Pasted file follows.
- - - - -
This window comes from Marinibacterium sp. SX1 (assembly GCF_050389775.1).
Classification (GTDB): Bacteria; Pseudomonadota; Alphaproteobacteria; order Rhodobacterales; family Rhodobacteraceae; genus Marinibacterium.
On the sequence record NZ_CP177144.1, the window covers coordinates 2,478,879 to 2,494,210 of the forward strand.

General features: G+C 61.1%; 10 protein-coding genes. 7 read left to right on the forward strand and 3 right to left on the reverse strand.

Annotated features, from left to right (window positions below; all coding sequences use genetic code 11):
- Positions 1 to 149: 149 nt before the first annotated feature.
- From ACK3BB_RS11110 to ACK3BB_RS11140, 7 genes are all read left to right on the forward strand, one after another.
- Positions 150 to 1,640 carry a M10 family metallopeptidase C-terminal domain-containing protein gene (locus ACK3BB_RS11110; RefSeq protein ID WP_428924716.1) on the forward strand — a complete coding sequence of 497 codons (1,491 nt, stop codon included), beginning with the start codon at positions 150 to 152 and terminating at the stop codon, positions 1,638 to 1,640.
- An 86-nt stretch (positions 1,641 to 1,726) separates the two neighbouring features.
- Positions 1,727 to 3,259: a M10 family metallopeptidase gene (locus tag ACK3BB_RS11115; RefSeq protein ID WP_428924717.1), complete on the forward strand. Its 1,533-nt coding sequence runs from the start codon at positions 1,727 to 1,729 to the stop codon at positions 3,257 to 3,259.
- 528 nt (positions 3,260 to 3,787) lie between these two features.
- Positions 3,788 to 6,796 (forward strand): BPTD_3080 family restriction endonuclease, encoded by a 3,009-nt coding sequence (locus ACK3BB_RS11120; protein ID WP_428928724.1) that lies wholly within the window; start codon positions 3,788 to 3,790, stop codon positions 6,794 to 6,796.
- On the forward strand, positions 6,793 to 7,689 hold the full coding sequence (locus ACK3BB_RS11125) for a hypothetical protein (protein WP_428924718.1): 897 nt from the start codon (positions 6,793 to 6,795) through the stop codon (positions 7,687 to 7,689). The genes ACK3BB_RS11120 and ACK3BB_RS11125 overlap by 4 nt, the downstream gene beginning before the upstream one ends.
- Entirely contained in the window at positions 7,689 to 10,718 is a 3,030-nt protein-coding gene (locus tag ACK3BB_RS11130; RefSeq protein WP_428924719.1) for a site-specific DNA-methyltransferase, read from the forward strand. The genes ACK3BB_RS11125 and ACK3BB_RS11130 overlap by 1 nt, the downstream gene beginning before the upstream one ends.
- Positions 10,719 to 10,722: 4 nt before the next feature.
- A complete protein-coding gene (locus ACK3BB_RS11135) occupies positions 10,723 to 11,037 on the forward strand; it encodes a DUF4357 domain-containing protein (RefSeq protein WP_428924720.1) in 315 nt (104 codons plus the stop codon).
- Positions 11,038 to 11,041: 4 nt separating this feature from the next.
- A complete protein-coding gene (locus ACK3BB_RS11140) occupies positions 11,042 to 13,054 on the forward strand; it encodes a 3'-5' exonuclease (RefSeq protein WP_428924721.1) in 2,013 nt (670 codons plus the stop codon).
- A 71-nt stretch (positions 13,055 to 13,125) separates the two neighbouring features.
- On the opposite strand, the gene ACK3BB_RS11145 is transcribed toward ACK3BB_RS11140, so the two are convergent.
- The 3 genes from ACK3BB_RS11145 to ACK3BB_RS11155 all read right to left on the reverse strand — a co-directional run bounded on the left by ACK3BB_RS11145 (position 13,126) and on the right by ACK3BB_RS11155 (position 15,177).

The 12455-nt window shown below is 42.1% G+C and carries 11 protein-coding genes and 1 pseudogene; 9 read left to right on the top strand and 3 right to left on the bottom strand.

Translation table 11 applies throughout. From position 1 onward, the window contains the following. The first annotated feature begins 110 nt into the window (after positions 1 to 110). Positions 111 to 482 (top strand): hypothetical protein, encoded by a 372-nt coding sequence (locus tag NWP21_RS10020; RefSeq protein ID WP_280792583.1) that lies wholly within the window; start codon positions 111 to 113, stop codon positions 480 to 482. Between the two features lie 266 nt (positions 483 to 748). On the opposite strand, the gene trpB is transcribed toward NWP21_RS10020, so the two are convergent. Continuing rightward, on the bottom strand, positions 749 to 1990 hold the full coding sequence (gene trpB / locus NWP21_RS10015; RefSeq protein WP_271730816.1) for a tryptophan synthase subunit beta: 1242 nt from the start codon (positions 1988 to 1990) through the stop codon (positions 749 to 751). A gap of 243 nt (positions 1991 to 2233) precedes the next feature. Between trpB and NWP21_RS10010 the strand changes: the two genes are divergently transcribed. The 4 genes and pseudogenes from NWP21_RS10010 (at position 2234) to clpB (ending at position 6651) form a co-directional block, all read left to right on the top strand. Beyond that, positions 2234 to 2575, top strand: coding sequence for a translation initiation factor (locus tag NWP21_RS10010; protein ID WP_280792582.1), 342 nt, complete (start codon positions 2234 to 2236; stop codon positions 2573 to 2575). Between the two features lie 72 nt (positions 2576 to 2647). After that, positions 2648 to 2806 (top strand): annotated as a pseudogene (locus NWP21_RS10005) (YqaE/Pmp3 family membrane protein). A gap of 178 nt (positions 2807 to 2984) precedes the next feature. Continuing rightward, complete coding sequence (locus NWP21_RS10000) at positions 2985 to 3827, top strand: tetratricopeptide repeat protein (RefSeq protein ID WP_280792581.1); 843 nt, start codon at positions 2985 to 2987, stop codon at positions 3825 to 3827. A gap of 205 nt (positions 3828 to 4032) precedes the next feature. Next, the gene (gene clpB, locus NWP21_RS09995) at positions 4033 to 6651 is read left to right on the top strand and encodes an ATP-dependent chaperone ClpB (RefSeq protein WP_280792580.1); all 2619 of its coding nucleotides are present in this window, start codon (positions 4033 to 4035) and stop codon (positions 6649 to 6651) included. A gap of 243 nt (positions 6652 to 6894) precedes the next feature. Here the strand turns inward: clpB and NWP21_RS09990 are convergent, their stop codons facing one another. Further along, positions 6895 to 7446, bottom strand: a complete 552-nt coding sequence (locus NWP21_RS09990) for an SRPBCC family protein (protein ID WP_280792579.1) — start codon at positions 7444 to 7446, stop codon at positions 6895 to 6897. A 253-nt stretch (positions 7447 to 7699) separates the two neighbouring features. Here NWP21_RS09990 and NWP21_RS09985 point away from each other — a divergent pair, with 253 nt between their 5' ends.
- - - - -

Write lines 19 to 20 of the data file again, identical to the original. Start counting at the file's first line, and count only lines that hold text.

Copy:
- A 71-nt stretch (positions 13,055 to 13,125) separates the two neighbouring features.
- On the opposite strand, the gene ACK3BB_RS11145 is transcribed toward ACK3BB_RS11140, so the two are convergent.